3 Legitimate Income Methods For Writers

There are a lot of income options for writers, but which ones actually work? In this post, I dive into my top three methods for making a legitimate income as a writer - methods I use every month to pay my rent and buy groceries!

I recently took to my email list (hi, The Jinapher Community!) to ask what my readers want.

You see, I know a lot about digital content marketing. So much so, it can be overwhelming, and pinning down a blog post topic pretty much becomes impossible.

So, I asked you guys, and for the most part, I got the same response: you’re writers looking to expand your horizons.

Some of you have already had your success. You’ve put novels out, and now you’re seeking a new challenge.

Others don’t have a novel yet. You want one, but you’re not sure how to get there.

Then, there is a third branch of you who don’t really want to be novelists (although you’re not opposed if the opportunity presents itself). You just want to share your writing, whether that’s via blogging or short fiction or freelancing.

Well, here is the dealio – those are three very different branches to conquer. I’m going to need to ask for your patience as I embark (pun intended) upon each path.

That being said…I can totally help!

Over the next couple of months, I want to write at least one blog post that pertains to each branch, giving you each a taste of what you’re looking for.

All you need to do is submit any questions you may have. You can do so by tagging me on social media, emailing me, or even just commenting on this post.

I will do my best to address as many as I can in the upcoming months.

Not subscribed? Well, you see that annoying sticky header floating on your screen? Type in your email address and you’re set!

Now, let’s jump into what you likely came here for – making a legitimate income as a writer!

Method 1: Submit + Hope

Popularized by bestselling authors everywhere is the oh-so-famous money-making method of submitting your work and hoping it gets accepted.

While legitimate, this method is not the most secure (for obvious reasons). What I suggest is to pair this method with another. Write your submission, submit it, and while you wait to hear back (because some publications take upwards of a year), complete another one or two methods to pay the bills.

I also recommend you start with short fiction. Here’s why:

  • Most publishing houses do not accept unsolicited manuscripts. This means to get your manuscript in front of a publisher, you first have to get an agent.
  • Agents are hard to grab onto. Just like with a publisher, they have to accept or reject your work.
  • It takes quadruple the amount of time to get a manuscript traditionally published because of the wait time on acceptance and rejection statuses.

With those points made, that doesn’t mean you shouldn’t traditionally publish. It’s still a viable option, as long as you understand how much patience you will need.

My suggestion? If you have a manuscript, send it out to agents everywhere. While you wait, work on your short fiction skills. Build up your short fiction credits and your online authority with ePublications.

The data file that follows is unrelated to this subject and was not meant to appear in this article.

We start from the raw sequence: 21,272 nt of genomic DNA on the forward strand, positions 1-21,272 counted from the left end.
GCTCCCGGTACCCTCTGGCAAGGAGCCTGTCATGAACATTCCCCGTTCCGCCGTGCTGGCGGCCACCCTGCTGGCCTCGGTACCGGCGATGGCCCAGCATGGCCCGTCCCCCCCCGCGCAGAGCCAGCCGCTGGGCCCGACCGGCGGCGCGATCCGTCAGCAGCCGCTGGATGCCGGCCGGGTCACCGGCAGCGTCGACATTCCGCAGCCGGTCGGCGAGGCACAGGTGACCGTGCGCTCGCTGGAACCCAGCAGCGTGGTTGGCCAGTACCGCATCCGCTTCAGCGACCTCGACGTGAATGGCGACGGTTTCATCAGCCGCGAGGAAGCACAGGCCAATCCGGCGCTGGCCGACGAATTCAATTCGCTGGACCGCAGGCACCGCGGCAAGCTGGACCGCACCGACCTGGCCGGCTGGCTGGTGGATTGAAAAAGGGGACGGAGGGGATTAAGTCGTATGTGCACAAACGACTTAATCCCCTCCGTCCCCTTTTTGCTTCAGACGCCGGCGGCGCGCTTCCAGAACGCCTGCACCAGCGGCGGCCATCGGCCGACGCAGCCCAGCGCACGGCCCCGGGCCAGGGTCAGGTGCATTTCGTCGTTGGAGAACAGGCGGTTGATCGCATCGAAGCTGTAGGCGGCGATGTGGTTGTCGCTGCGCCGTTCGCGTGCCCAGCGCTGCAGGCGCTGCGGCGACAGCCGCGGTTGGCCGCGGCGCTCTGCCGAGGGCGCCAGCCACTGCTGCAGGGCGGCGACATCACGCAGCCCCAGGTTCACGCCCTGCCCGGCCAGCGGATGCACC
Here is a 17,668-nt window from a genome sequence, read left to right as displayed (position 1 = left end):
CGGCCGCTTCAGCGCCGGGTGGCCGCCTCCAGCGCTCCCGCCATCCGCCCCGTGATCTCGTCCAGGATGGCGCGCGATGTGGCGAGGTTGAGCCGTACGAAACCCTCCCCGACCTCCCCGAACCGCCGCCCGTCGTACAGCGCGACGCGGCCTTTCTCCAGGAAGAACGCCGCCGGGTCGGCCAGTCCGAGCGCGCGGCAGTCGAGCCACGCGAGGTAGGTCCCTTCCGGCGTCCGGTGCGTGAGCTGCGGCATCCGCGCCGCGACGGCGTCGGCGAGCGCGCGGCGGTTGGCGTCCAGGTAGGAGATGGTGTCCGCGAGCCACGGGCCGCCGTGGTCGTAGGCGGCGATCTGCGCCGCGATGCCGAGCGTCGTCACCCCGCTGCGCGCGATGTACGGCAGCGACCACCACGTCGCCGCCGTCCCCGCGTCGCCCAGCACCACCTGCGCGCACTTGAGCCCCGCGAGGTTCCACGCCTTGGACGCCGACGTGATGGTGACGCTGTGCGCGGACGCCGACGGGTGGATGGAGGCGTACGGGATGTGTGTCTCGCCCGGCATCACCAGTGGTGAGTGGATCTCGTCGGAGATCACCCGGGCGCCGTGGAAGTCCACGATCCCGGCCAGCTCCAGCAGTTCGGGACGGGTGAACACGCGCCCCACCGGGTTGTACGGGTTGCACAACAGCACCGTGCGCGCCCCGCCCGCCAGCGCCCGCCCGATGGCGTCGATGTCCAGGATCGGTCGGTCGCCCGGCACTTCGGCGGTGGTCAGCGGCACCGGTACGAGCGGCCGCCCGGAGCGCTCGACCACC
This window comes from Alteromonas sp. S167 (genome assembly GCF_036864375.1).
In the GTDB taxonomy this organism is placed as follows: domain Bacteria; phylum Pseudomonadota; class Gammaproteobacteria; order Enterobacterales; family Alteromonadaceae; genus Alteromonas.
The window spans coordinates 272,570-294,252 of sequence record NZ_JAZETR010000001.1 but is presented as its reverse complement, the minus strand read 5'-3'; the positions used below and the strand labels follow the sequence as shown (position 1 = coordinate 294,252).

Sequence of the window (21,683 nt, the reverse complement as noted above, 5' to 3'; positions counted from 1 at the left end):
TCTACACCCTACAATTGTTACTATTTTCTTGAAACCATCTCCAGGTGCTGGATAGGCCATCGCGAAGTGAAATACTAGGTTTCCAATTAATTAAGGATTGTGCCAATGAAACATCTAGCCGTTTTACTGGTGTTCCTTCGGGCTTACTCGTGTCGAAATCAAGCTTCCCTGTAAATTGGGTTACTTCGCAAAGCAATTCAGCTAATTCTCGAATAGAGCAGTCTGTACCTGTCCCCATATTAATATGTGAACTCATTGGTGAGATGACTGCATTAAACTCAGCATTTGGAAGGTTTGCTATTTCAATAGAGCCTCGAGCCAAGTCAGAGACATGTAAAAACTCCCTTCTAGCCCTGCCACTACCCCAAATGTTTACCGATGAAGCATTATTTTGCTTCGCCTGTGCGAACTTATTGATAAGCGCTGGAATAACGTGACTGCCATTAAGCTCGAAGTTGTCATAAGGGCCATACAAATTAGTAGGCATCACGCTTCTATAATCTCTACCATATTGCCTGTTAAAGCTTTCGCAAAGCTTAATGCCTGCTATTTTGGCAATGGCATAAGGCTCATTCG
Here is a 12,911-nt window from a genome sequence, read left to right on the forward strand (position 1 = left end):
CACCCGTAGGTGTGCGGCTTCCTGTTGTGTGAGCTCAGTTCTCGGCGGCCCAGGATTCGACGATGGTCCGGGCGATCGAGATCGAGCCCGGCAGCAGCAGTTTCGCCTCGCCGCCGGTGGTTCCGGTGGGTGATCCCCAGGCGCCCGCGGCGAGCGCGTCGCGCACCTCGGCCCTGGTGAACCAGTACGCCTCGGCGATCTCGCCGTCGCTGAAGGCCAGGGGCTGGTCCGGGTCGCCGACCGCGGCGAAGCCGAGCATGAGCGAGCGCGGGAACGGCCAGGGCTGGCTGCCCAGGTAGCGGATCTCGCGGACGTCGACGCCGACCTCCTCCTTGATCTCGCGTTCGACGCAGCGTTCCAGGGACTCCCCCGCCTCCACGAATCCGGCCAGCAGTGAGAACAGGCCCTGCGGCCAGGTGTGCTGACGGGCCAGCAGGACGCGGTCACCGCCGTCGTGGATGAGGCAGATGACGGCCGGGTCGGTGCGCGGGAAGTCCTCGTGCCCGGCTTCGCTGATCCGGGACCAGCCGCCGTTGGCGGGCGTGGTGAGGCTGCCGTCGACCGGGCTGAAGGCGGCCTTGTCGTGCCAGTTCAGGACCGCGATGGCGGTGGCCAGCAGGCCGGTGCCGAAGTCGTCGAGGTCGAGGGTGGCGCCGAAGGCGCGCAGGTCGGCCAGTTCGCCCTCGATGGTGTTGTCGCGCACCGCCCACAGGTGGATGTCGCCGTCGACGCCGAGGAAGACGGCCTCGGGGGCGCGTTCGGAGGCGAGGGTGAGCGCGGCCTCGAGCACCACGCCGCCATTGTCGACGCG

So, where do you begin with submitting short fiction?

First, please understand that not every story that get accepted will make you money. In fact, many stories you get published likely won’t come with a cash value.

However, there are three tools you can use to make sure you are submitting to online publications that DO offer pay:

  • DUOTROPE – for $5/month, you have access to a large database of online and print publications. You can use this tool both for short fiction and novels (as well as nonfiction). It’s most popular, however, for its vast collection of short story publishers. Using their filters, you can easily filter publishers who accept your type of short story and who will pay you for it.
  • SUBMITTABLE – this nifty tool allows you to keep track of all your submissions. You’ll want to submit to as many places as you can, and you’re not going to want to track all those yourself. As far as I’m aware, this tool is free.
  • EMAIL – this is pretty straightforward. You need an email to (a) send query letters when necessary and (b) hear back on your submissions. There are some publications that don’t utilize Submittable. I always kept a list of my submissions on my desktop just in case Submittable didn’t track them for some reason.

With these three tools on your side, you’ll only need time. In college, I would take an hour every day to submit my pieces, and I usually had at least 3 or 4 pieces going out at once. When one place rejected one story, I’d simply send them a different one.

The key is to be sure you visit each publications website and explicitly read their specific submission requirements. Unfortunately, everyone’s different. You can’t just bulk submit and not make your query letter different here and there.

I suggest having a basic query letter you can copy and paste, and then adding to it whatever the requirements are.

Method 1 isn’t difficult; it’s just lengthy. If anything, it will bring you more name recognition and a bigger audience than it will money. However, that eventually leads to money – so it’s kind of a win-win situation. You just need to be willing to put in the work.

Method 2: Freelance

Freelance writing can be a fabulous method of making a decent side income (or even full-time income for some).

The only problem is how saturated the market is. There are a lot of freelance writers! You will need to be able to completely distinguish yourself within a myriad of professional writers, which isn’t an easy feat. You will need to go into beast-mode for the following:

  • BRANDING – you will need a strong professional brand to use across social media, websites and your resume. With the tools and resources available at your fingertips, freelance employers expect way more than a simple resume and cover letter. Having a proper brand will surely impress them (or begin to).